From there we squeezed into the massive Matador Records showcase in the cavernous airplane hangar called the Austin Music Hall. The last time I saw former American Music Club singer Mark Eitzel, the show was so excruciatingly terrible he ended up writing a song about it ("Helium"). This time Eitzel's manic depression didn't drag him into a frustrating mess but instead guided him to a tender, disarming, clumsily beautiful set of sad songs. Eitzel was charmingly self-effacing, telling the crowd that he recently visited a bathroom stall in a bar in his hometown of San Francisco to write "Mark Eitzel sucks." The next time he went back, he said, the phrase had been scratched out and replaced with the statement, "No, still alive." Eitzel laughed as he said, "I couldn't tell if it was a putdown or not."
Matador's second act was one of the most talked about and anticipated at SXSW -- the reformed Soft Boys, the group Robyn Hitchcock fronted from 1976 until 1981. The label has just rereleased Underwater Moonlight, the band's underrated magnum opus, and Hitchcock recently got chummy with his old mates: guitarist Kimberly Rew (who originally resurfaced in Katrina and the Waves), bassist Matthew Seligman (last spotted in the '80s on some Thomas Dolby records) and drummer Morris Windsor, who also played in Hitchcock's latter-day band, the Egyptians. The SXSW appearance was the first Soft Boys show in front of an audience in 20 years. A great deal more gray hair was to be found this time around -- Rew and Hitchcock both wore distinguished silver shocks -- but the band demonstrated why R.E.M. guitarist Peter Buck always insisted it was the Soft Boys, not the Byrds, from whom he copped his signature chiming tone.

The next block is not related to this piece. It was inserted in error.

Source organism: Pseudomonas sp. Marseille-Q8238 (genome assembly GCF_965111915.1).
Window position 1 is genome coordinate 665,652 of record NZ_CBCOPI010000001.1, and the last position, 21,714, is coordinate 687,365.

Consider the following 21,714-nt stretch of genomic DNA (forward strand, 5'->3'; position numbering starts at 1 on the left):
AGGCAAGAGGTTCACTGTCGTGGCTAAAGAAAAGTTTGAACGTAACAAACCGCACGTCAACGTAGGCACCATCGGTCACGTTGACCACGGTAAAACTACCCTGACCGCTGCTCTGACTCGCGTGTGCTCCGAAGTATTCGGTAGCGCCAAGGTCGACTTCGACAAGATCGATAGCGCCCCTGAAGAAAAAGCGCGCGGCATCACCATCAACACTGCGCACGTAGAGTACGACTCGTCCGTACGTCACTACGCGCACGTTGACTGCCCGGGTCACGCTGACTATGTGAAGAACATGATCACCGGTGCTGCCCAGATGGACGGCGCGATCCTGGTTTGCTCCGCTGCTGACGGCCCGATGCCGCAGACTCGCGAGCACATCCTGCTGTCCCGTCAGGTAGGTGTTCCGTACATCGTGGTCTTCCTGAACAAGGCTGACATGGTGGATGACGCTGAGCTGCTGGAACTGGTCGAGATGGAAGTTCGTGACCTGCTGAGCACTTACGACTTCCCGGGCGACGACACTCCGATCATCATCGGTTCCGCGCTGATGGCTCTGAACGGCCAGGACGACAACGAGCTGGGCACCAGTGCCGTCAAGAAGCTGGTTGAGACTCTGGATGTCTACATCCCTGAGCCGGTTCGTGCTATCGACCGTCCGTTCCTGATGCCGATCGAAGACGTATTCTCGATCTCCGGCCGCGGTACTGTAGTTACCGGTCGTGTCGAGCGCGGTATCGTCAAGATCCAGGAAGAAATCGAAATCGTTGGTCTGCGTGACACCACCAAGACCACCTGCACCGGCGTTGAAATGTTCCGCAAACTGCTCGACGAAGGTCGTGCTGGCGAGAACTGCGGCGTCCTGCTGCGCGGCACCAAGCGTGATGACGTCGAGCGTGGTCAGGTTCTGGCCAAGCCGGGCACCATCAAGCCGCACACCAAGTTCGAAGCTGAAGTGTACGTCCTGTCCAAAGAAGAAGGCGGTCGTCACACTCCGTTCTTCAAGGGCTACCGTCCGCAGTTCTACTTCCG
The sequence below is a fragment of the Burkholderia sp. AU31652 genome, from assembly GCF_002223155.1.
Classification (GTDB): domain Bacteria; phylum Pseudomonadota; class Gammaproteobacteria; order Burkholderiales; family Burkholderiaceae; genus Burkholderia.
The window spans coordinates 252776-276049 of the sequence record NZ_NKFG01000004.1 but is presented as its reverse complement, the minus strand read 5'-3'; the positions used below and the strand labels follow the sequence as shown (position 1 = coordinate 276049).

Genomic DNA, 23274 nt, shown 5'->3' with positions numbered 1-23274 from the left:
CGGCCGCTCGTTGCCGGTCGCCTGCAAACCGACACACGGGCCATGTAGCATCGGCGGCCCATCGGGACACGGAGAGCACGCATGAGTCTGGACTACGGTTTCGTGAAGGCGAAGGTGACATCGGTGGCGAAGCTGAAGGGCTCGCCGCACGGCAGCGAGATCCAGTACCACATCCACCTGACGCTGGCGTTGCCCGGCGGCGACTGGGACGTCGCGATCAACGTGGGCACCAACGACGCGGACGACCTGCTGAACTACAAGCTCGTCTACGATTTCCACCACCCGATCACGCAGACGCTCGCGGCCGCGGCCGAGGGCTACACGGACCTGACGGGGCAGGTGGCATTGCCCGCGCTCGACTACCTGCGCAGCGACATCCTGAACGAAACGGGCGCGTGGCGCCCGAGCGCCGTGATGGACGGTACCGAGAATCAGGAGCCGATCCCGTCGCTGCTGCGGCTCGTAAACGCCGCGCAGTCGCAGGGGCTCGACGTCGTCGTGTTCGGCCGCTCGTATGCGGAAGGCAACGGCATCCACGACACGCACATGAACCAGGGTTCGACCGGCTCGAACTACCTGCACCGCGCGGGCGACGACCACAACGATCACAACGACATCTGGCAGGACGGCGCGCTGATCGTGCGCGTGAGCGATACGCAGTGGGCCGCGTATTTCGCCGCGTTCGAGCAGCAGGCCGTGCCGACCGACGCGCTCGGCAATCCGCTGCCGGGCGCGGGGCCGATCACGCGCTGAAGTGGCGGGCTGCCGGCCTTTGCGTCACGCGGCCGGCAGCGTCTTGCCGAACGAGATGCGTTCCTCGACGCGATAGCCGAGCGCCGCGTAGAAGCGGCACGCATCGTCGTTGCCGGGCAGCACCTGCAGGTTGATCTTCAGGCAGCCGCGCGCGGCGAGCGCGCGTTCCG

The Soft Boys were superb, but the guitar gods of Glasgow, Scotland, Mogwai, came on shortly thereafter and laid waste to the packed house with a sweeping succession of sucker punches, narcotizing us with sweet, painterly soft passages only to drop anvils of tinnitis-inducing volume on our heads.
I've always been hesitant to attend SXSW because I'm no fan of out-of-control crowds, and I've always been too cheap (read: poor) to fork over the ducats. But I won't miss it again, especially since 99 percent of the bands at the event wouldn't come down to South Florida to piss on us if we were on fire. So an annual pilgrimage is in order. Let me know, and I'll bring you back some green chiles next year.